The night I board the Peter Pan bus for Providence, there's a young-ish guy, hair cropped close to his scalp, in a black overcoat, arguing with the driver. The driver is collecting people's tickets, and the overcoat-swathed unfortunate is short on a paper ticket. He only has it on his phone.
I reflect for a moment on how that could have been us--at least, if I hadn't dragged my mom and sister to the Manhattan School of Music's uncomfortably warm library to print the tickets, because I didn't want to make trouble, goddamnit. Memories of aggravating Indian airport officials expecting to verify paper tickets and coming up against our iPhone versions still stung rather fresh in my mind. I didn't think they, or this Peter Pan driver, were right, but I didn't want to suffer in accidental martyrdom like this poor guy just trying to get back to Providence.
He steps on board and throws his satchel into a storage bin, but the relief is short-lived. The driver again demands a paper ticket, and then says the one proffered is incorrect. Go get a new one.
"You gonna give me 5 minutes, man?" asks the clearly frustrated passenger.
"I'm gonna give you one minute," says the driver in a warning tone that allows no opposition.
The guy runs.
I sit, tensely, hoping beyond hope that the bus doesn't lurch away, out of the Port Authority darkness, without him.
And then it does.
"His bag!" shouts my mom as we move. "His bag's still here!"
"Driver!" some other passengers say. "There's a missing rider!"
From the impenetrable dark up ahead that is the driver's seat, there is no response.
"Is his bag seriously still here?" I ask my mom urgently. We're moving through NYC traffic now, weaving through herds of Times Square tourists like alligators cutting down migrating zebras in the water.
"Yeah, it's up there," she says. I leap out of my chair to check.
Another passenger points up to the right rack. "That's it," he says gruffly. I grab it. It's an expensive-looking brown leather satchel. It feels hard.
"Oh shit," I say, too loudly. "A laptop."
I pull the bag down. A name, a number--anything, it's got to be somewhere. I unzip the outermost pocket out of instinct--that's where I put my contact info in all my bags.
One small paper about the bag itself. Useless. One receipt from a jeans store. $89. No name.
I open the bag itself.
"This is so intrusive," I mutter. There are two small fliers about a protest, something about Venezuela. Some handwritten notes. The telltale glow of a MacBook, adjacent to a neatly folded green hoodie. This is bad. Somewhere in the Port Authority building there's a guy stranded in NYC as we zoom further and further away with his laptop, his clothes, and his--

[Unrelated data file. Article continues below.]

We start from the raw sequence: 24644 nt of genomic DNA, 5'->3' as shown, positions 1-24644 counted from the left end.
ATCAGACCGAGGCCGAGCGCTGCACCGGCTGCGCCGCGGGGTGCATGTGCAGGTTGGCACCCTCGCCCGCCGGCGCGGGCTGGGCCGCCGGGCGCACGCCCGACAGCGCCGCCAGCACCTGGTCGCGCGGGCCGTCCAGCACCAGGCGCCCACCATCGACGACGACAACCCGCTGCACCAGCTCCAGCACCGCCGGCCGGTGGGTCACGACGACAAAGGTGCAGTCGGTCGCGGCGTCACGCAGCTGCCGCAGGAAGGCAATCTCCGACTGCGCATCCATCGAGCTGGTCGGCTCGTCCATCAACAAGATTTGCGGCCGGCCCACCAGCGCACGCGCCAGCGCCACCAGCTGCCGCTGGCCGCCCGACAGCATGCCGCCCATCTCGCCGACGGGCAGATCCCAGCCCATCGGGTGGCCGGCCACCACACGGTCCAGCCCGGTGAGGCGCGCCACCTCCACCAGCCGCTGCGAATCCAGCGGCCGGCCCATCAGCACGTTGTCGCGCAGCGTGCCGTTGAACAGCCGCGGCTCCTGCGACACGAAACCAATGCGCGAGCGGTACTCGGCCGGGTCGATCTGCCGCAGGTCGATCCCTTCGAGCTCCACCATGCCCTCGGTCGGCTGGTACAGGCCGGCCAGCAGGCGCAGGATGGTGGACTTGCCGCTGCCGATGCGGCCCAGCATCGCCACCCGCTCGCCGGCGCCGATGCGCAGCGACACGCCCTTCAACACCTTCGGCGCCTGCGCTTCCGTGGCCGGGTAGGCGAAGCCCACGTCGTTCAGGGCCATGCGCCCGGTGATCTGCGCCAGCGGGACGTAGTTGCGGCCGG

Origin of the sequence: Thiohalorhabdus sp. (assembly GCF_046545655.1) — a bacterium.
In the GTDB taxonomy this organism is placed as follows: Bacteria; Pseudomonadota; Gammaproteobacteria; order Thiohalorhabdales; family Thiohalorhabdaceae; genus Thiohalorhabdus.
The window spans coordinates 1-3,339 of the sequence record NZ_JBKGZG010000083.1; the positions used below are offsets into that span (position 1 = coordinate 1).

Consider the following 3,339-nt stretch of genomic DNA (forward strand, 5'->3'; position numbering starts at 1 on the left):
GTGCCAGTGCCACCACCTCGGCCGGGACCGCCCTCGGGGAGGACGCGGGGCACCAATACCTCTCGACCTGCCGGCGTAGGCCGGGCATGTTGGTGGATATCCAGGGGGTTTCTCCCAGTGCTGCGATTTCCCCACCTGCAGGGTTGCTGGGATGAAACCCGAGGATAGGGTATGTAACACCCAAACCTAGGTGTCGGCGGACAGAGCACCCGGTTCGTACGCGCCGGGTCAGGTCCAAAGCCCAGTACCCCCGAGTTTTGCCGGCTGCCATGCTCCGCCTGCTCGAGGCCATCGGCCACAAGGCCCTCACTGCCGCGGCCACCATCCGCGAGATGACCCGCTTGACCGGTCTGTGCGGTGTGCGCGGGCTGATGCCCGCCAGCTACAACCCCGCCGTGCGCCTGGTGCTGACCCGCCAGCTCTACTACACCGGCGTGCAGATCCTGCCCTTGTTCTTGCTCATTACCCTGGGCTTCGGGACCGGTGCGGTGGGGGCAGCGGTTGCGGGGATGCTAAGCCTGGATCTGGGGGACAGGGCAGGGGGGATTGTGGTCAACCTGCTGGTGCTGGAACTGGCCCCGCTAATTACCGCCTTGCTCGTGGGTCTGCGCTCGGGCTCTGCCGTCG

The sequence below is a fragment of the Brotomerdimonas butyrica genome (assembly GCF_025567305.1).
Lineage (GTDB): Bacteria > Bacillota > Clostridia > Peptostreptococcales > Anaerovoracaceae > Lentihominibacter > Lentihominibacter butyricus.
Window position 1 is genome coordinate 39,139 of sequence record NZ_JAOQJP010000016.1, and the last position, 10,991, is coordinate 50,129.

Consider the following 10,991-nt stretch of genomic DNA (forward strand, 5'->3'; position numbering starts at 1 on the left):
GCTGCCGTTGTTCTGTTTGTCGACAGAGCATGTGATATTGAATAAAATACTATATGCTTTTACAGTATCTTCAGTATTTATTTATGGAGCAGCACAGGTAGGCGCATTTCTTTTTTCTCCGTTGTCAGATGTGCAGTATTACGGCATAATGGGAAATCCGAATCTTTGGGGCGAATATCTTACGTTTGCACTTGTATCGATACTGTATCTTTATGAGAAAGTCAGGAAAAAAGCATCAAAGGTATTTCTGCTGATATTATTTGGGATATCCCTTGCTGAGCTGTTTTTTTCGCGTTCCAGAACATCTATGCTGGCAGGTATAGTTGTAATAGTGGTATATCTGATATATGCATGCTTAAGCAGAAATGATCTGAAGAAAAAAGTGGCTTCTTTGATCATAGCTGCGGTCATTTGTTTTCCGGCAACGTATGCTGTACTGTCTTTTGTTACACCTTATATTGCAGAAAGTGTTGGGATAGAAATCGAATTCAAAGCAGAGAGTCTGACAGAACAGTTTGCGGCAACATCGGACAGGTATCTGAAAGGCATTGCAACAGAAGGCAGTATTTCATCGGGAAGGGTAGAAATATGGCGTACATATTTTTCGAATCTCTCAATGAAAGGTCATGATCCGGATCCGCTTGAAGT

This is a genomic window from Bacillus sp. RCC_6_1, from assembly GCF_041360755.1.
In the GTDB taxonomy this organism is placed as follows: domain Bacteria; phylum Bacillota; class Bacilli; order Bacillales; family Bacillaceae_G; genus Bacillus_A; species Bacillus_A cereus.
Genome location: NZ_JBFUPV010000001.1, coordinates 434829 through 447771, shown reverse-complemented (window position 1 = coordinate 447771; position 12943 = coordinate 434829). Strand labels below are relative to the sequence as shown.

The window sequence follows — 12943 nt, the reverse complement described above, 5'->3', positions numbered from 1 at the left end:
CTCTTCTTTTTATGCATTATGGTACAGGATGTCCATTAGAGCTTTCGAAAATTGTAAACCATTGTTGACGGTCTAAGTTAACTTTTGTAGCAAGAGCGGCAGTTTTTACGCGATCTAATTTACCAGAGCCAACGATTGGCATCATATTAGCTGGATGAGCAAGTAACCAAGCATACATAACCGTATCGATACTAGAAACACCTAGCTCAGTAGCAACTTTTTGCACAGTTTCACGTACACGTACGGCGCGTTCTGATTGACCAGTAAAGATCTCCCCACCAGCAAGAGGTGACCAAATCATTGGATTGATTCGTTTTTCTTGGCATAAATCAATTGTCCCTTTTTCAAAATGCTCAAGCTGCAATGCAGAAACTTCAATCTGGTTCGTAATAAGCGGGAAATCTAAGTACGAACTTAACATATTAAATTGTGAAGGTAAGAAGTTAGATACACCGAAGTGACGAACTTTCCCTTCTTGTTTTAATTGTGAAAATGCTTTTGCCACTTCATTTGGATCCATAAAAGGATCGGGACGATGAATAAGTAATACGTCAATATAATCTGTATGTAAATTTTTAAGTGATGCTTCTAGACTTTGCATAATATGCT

"Notebook!" I hiss.
It's got to have a name.
I open it. Inside cover. Thank the Lord, I think, and I'm not even religious.
There, written in neat handwriting, is a name. And a number. And an email. And a school. (Let's call him Kendrick Montoya for privacy's sake). Rhode Island School of Design.
"Call him," I say to my mom, and tell her what to say to this stranger--stranger whose notebook, name, number, and bag I now know and hold. It's an oddly intimate moment.
Except he doesn't pick up.
She leaves a message.
"Your bag is safe," she says, twice at different points. I find that funny. The opposite of safe is endangered and yet we don't think of bags as being endangered, we think lost. Stolen. It's as if the bag is a child, now that someone's protecting it. Safe.
We wait at a red light and suddenly there's a commotion at the front of the bus. A bunch of people stand up and openly gawk.
The doors fling open.
Could it be...?
I hope, beyond hope.
Oh my f***ng god is the unbidden thought that comes to mind.
Inexplicably, across more than a dozen blocks of NYC traffic away from the Port Authority, it's Kendrick Montoya of the overcoat and satchel and number and notebook.
A few people cheer.
"We have your bag," my mom says, and I sheepishly put it back up on the rack. "How did you do it?"
"Ran, then a taxi," he says breathlessly. "When I couldn't see the bus anymore I asked the driver to go faster. When I saw the red light I asked him to jump in front of the bus."
"That's great, man," says an awed passenger behind us. A few people nod and grin.
"Thank you, thank you," says Kendrick. It reminds me of a performer taking a bow, thanking his clapping audience.
A few minutes later he cranes his head back to look at us and ask quizzically, "How did you get my number?"
"Oh uh--" I start. In my nervousness I think that the question is a sort of accusation; I'm unsure of how to un-awkwardly state "I rifled through your bag."
"Your notebook," offers my mom helpfully.
"Thank you so much," he says, and smiles.
It occurs to me, thinking later as the bus exits the city and passes out of the range of bright lights and tall buildings that not everyone rifles around strangers' bags looking for a contact name and number, even though we're supposed to. On a crowded bus that job could've fallen to anyone, and more often because of that social diffusion of responsibility, to no one at all. It didn't feel like anything special when I grabbed that brown leather bag off the luggage rack, and in truth, it wasn't. But it's the type of thing that I hear people say makes them believe in the "goodness of humanity"; so as I look briefly at my reflection in the dark, dirty bus window, a small twinge of hubris or satisfaction at happy endings makes me think I'm looking at the "goodness of humanity" in the face.